When Stephen Desmond came to Ticknall Garden Club in September to give a talk with the title The Kitchen Garden it was probable that most of the audience was expecting to hear lots of advice on growing vegetables. They were in for quite a surprise as instead, he took listeners back in time to the seventeenth century.
He extolled the virtues of a visit to the Potager de Roi at the Palace of Versailles as being an excellent example of a traditional walled kitchen garden. It was established by the famous French gardener Jean-Baptist la Quintinie to satisfy Louis XIV’s desire for a constant supply of fresh vegetables and exotic fruits to satisfy his huge appetite.
The garden consisted of four rectangular plots in a grid layout with pathways and surrounded by a high brick wall. It had a dipping pond in the centre to make the watering of plants easily accessible from all sides. A hothouse on one edge supplied fruit that needed heat to ripen. A brick wall creates an ideal microclimate as it absorbs heat in the daytime and releases it slowly at night.
This basic design became the template for kitchen gardens attached to large country houses for future years to come. Their heyday came in Victorian times when every stately home had a walled kitchen garden to supply the needs of the residents, staff and guests. Many staff were employed and there was a lengthy training period if the aim was to achieve the managerial role of head gardener.
Percy Thrower followed the typical progression. After leaving school he became a gardener’s boy and at eighteen he became a journeyman and learnt the trade at different gardens for six years. He was promoted to foreman at Derby Parks department. Finally, he was appointed Head Gardener at various establishments before settling as Parks Superintendent at Shrewsbury.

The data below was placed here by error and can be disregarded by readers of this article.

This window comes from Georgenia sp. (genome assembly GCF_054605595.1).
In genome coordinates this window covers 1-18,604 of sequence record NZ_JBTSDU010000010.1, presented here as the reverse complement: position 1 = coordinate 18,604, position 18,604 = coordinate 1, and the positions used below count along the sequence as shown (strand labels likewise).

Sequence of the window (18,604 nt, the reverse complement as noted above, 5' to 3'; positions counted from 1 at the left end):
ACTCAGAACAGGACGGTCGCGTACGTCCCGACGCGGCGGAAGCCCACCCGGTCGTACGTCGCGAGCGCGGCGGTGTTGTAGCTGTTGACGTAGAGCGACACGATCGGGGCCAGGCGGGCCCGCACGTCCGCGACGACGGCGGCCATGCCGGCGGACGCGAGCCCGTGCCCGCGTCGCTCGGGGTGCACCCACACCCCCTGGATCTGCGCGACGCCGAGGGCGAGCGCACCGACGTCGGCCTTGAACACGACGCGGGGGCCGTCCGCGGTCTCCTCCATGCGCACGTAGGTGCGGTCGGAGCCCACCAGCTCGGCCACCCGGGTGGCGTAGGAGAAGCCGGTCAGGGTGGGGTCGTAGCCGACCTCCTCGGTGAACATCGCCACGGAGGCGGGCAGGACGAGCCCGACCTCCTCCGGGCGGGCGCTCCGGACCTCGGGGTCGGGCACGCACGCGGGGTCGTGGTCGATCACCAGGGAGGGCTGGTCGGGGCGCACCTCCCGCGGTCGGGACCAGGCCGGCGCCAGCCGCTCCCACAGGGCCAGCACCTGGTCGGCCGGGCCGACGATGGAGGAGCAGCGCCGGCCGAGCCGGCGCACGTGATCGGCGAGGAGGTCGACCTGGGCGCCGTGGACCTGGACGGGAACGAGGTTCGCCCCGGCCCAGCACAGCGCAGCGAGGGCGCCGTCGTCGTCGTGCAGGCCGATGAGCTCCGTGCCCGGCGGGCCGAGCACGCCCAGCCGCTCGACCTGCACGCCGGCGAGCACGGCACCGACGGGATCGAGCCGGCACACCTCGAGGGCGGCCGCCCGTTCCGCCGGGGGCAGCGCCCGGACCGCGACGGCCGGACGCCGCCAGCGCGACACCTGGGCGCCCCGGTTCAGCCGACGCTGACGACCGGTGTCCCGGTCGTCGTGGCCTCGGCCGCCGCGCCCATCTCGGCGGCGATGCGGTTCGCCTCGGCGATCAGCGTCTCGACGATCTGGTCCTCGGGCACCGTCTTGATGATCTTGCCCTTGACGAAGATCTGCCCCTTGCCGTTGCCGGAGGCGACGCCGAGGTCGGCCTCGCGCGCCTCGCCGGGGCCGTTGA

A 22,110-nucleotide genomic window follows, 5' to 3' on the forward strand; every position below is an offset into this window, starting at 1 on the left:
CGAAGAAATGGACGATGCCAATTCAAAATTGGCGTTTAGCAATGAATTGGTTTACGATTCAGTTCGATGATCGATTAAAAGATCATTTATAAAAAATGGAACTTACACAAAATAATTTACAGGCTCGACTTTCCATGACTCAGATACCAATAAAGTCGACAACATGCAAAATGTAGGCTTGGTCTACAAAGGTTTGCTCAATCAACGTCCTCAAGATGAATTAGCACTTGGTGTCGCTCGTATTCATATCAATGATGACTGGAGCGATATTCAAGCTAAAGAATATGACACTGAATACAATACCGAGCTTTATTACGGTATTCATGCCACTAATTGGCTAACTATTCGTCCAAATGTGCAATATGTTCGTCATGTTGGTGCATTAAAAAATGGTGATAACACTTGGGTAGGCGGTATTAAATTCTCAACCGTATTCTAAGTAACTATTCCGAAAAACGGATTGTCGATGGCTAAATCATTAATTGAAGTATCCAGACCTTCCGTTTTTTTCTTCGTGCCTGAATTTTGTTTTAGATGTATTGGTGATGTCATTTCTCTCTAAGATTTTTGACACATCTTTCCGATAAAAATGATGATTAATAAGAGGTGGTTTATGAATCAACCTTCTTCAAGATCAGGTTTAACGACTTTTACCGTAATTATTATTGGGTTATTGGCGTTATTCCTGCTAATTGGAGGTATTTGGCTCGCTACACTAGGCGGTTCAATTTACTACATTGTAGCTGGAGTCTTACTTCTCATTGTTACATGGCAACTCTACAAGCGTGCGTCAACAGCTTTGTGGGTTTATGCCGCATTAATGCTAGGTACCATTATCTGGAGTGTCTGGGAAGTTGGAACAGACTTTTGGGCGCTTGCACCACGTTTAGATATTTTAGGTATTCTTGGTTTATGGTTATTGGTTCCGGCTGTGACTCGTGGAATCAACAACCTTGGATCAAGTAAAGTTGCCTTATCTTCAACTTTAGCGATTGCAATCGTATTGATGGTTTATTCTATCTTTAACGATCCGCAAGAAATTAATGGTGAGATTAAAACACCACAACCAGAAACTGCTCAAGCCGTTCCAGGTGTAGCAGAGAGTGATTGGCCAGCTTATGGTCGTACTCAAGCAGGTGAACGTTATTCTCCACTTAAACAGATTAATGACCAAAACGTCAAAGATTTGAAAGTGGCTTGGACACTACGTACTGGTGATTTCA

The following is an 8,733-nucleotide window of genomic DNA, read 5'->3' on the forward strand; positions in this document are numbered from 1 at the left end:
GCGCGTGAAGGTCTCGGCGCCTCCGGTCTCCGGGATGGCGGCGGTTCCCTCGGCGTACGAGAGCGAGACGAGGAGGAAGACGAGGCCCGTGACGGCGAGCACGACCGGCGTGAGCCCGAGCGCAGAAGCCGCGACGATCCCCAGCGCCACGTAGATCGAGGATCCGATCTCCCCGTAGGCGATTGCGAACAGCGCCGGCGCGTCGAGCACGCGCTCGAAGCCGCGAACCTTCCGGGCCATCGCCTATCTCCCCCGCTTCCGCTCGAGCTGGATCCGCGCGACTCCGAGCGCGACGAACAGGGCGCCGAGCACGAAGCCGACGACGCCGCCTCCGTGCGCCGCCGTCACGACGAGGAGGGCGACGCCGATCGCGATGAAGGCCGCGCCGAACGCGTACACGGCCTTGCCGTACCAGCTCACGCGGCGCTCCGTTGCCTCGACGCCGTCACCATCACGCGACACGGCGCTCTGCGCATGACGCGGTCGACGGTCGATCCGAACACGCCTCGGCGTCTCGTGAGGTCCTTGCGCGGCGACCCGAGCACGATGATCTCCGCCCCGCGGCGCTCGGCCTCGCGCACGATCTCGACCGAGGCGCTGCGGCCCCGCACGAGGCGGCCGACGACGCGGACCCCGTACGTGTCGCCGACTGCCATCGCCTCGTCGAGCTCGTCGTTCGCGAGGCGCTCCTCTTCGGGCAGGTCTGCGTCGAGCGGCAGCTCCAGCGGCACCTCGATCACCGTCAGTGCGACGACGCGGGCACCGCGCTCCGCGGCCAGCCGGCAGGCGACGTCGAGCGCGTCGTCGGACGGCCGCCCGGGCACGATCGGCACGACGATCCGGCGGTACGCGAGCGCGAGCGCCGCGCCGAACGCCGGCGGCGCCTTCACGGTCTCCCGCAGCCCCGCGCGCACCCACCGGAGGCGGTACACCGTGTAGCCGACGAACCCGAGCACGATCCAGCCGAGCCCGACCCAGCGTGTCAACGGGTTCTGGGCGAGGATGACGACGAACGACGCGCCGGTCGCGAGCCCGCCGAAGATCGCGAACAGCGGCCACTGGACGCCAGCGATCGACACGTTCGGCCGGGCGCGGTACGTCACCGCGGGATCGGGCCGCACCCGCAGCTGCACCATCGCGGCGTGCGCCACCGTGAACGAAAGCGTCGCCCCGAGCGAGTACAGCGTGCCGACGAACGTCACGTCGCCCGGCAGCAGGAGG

Unmarried journeymen lived together in a bothy which could be in various states of repair. A head gardener might live in a house which overlooked the garden to keep his eye on the workers in the garden. His status would be high and equal that of butler and estate bailiff.
After the Second World War, most walled kitchen gardens attached to stately homes fell into decline. They were expensive to upkeep and the need to sustain a large household had dwindled. In recent years some have been restored. West Dean, Clumber Park, Knightshayes Court and Beningbrough Hall are all good examples to visit. This is leading to a welcome revival and interest in horticulture as a profession and there is more demand for the skills of a head gardener once more.
Our own local Calke Abbey has had limited restoration and a visit there gives a flavour of how things used to be. However, the original, huge kitchen garden walled area which contains the renovated orangery remains still laid down to grass.
Stephen Desmond turned out to be a knowledgeable speaker who gave a fascinating if unexpected lesson in garden history.